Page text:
Benadryl q 6 in an elderly patient??? We need an act of God to use Benadryl here. It's a horrible drug for elderly patients.
    And, a union won't help you.
    Your pharmacy consultant needs to check things. For over 25 years, synthroid has always been given with morning meds, be it at 9 am or 10 am. This is the first time that I have ever heard this.....if he is insistent on an empty stomach, then why can't they give it when they give the morning insulin? There can't be that many patients on synthroid!
  11. by   CapeCodMermaid
    Quote from suzanne4
    Your pharmacy consultant needs to check things. For over 25 years, synthroid has always been given with morning meds, be it at 9 am or 10 am. This is the first time that I have ever heard this.....if he is insistent on an empty stomach, then why can't they give it when they give the morning insulin? There can't be that many patients on synthroid!
    My consultant is insistent upon it....needs to be given on an empty stomach. Take SYNTHROID as a single dose, preferably on an empty stomach, one-half to one hour before breakfast. Levothyroxine absorption is increased on an empty stomach. That was taken from the synthroid.com web site.What amazes me at one facility I worked at, the AM med pass was horrible...2 nurses for 60 patients...they were never in compliance. So instead of recommending another nurse, they changed many of the QD meds, and meds with parameters to the 3-11 shift. The theory in part was the state is hardly ever watching a 3-11 med pass or something.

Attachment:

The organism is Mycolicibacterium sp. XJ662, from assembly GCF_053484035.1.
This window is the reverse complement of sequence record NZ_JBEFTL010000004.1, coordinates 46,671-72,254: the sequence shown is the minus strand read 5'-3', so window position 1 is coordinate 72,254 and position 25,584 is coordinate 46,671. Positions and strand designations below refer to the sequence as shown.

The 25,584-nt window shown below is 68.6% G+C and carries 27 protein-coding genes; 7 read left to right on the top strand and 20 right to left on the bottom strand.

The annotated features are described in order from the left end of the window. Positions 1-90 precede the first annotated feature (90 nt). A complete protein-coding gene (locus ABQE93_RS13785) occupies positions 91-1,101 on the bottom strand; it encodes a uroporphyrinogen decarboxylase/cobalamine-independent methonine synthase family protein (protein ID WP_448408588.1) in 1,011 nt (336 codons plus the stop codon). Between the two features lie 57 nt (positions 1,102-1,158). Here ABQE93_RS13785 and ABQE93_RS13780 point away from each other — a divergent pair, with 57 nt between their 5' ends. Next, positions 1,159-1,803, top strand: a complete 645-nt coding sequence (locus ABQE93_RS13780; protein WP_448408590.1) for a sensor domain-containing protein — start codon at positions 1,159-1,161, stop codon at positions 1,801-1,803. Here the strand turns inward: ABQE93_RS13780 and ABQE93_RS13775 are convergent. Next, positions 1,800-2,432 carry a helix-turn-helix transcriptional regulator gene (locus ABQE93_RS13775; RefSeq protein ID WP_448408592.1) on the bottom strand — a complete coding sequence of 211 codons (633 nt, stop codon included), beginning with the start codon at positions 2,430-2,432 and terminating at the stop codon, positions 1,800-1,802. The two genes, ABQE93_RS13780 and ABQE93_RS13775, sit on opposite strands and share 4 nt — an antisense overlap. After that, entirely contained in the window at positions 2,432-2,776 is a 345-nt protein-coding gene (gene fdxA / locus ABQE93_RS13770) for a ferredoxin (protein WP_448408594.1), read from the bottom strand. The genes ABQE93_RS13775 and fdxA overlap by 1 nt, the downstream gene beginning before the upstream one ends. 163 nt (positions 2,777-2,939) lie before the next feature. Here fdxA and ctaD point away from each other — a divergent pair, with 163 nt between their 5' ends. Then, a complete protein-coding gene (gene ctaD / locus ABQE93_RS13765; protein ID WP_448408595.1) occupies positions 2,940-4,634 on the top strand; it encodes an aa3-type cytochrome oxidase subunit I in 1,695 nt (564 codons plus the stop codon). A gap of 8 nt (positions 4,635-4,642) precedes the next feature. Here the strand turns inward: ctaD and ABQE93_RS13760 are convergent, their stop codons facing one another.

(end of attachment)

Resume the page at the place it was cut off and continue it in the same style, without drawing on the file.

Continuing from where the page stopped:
12. by   suzanne4
    Quote from CapeCodMermaid
    My consultant is insistent upon it....needs to be given on an empty stomach. Take SYNTHROID as a single dose, preferably on an empty stomach, one-half to one hour before breakfast. Levothyroxine absorption is increased on an empty stomach. That was taken from the synthroid.com web site.What amazes me at one facility I worked at, the AM med pass was horrible...2 nurses for 60 patients...they were never in compliance. So instead of recommending another nurse, they changed many of the QD meds, and meds with parameters to the 3-11 shift. The theory in part was the state is hardly ever watching a 3-11 med pass or something.
    Yes, an empty stomach is one thing and most hospitals still give it with regular am meds. but to have to give it at 4:30 am, you are not serving breakfast at 6 am....................I think your facility is being totally outrageous with waking every patient up for meds during the nite shift.
    What time is breakfast served?
  13. by   suzanne4
    My suggestion? Have your DON and any of the other chiefs spend three nights at your facility as patients, and see what it is like to disrupt their sleep every night...............seniors need their sleep and it should be uninterrupted as long as possible. Perhaps if they did this, then many of your rules would get changed..................
  14. by   leslie :-D
    Quote from suzanne4
    My suggestion? Have your DON and any of the other chiefs spend three nights at your facility as patients, and see what it is like to disrupt their sleep every night...............seniors need their sleep and it should be uninterrupted as long as possible. Perhaps if they did this, then many of your rules would get changed..................
    EXACTLY! Bravo Suzanne!